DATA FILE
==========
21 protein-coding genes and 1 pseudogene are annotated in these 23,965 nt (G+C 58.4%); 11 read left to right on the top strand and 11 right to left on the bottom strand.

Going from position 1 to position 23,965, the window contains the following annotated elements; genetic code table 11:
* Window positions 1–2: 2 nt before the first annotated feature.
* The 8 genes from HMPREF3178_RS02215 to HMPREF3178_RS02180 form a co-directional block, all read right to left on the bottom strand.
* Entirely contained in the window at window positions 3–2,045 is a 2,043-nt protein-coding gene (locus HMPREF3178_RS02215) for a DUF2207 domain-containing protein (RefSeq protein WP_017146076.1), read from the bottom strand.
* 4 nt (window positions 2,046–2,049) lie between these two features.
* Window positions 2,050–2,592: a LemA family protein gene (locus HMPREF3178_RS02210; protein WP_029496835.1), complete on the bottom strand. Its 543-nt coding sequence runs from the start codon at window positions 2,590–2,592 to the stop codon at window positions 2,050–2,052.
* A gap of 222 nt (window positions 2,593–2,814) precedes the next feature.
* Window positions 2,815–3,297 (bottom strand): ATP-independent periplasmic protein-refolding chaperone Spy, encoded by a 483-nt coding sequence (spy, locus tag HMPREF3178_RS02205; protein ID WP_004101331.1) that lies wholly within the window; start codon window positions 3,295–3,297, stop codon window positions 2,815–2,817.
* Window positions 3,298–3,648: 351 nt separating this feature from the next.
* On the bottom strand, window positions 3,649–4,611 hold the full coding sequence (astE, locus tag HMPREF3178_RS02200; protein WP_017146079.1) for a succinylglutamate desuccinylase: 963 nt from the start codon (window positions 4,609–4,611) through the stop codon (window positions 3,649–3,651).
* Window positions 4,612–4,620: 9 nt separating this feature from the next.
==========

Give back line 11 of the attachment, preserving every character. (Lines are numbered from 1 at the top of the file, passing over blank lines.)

* On the bottom strand, window positions 3,649–4,611 hold the full coding sequence (astE, locus tag HMPREF3178_RS02200; protein WP_017146079.1) for a succinylglutamate desuccinylase: 963 nt from the start codon (window positions 4,609–4,611) through the stop codon (window positions 3,649–3,651).